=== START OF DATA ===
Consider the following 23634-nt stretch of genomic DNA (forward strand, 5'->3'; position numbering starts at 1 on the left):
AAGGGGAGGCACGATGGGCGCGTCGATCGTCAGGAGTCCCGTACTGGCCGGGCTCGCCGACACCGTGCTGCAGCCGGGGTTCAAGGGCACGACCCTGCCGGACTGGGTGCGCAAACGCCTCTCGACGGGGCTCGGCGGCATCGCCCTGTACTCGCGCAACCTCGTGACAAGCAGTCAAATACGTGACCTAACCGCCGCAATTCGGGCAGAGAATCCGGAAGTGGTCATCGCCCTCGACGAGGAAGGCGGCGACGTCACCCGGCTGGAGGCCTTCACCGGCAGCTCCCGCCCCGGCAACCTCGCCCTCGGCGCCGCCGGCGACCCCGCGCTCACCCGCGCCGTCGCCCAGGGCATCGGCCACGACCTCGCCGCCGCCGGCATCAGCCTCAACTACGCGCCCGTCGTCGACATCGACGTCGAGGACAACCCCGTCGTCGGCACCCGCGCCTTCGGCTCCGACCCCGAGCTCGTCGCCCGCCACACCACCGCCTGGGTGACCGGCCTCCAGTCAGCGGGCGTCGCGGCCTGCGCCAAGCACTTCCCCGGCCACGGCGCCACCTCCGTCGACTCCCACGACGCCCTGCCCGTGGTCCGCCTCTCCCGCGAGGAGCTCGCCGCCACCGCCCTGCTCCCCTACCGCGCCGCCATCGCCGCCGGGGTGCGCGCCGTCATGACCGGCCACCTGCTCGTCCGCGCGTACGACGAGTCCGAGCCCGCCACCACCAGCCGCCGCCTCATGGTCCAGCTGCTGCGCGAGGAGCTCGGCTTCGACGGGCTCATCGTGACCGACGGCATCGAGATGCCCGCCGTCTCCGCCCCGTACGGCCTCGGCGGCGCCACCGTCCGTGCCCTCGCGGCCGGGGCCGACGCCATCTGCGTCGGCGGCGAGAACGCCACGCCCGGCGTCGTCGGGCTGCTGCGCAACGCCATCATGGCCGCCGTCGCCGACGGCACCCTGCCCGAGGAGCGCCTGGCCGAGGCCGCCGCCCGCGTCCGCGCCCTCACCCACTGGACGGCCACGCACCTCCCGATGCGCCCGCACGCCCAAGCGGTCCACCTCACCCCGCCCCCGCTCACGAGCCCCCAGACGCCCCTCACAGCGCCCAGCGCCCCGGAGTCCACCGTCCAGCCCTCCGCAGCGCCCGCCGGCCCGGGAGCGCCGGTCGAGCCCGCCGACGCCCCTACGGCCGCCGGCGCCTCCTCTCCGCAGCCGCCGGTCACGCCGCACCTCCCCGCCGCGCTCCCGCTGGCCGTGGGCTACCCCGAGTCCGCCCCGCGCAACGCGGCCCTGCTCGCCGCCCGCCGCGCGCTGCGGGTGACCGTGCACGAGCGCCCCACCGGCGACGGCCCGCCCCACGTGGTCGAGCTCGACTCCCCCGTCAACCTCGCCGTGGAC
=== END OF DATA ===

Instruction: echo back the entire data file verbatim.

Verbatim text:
Consider the following 23634-nt stretch of genomic DNA (forward strand, 5'->3'; position numbering starts at 1 on the left):
AAGGGGAGGCACGATGGGCGCGTCGATCGTCAGGAGTCCCGTACTGGCCGGGCTCGCCGACACCGTGCTGCAGCCGGGGTTCAAGGGCACGACCCTGCCGGACTGGGTGCGCAAACGCCTCTCGACGGGGCTCGGCGGCATCGCCCTGTACTCGCGCAACCTCGTGACAAGCAGTCAAATACGTGACCTAACCGCCGCAATTCGGGCAGAGAATCCGGAAGTGGTCATCGCCCTCGACGAGGAAGGCGGCGACGTCACCCGGCTGGAGGCCTTCACCGGCAGCTCCCGCCCCGGCAACCTCGCCCTCGGCGCCGCCGGCGACCCCGCGCTCACCCGCGCCGTCGCCCAGGGCATCGGCCACGACCTCGCCGCCGCCGGCATCAGCCTCAACTACGCGCCCGTCGTCGACATCGACGTCGAGGACAACCCCGTCGTCGGCACCCGCGCCTTCGGCTCCGACCCCGAGCTCGTCGCCCGCCACACCACCGCCTGGGTGACCGGCCTCCAGTCAGCGGGCGTCGCGGCCTGCGCCAAGCACTTCCCCGGCCACGGCGCCACCTCCGTCGACTCCCACGACGCCCTGCCCGTGGTCCGCCTCTCCCGCGAGGAGCTCGCCGCCACCGCCCTGCTCCCCTACCGCGCCGCCATCGCCGCCGGGGTGCGCGCCGTCATGACCGGCCACCTGCTCGTCCGCGCGTACGACGAGTCCGAGCCCGCCACCACCAGCCGCCGCCTCATGGTCCAGCTGCTGCGCGAGGAGCTCGGCTTCGACGGGCTCATCGTGACCGACGGCATCGAGATGCCCGCCGTCTCCGCCCCGTACGGCCTCGGCGGCGCCACCGTCCGTGCCCTCGCGGCCGGGGCCGACGCCATCTGCGTCGGCGGCGAGAACGCCACGCCCGGCGTCGTCGGGCTGCTGCGCAACGCCATCATGGCCGCCGTCGCCGACGGCACCCTGCCCGAGGAGCGCCTGGCCGAGGCCGCCGCCCGCGTCCGCGCCCTCACCCACTGGACGGCCACGCACCTCCCGATGCGCCCGCACGCCCAAGCGGTCCACCTCACCCCGCCCCCGCTCACGAGCCCCCAGACGCCCCTCACAGCGCCCAGCGCCCCGGAGTCCACCGTCCAGCCCTCCGCAGCGCCCGCCGGCCCGGGAGCGCCGGTCGAGCCCGCCGACGCCCCTACGGCCGCCGGCGCCTCCTCTCCGCAGCCGCCGGTCACGCCGCACCTCCCCGCCGCGCTCCCGCTGGCCGTGGGCTACCCCGAGTCCGCCCCGCGCAACGCGGCCCTGCTCGCCGCCCGCCGCGCGCTGCGGGTGACCGTGCACGAGCGCCCCACCGGCGACGGCCCGCCCCACGTGGTCGAGCTCGACTCCCCCGTCAACCTCGCCGTGGAC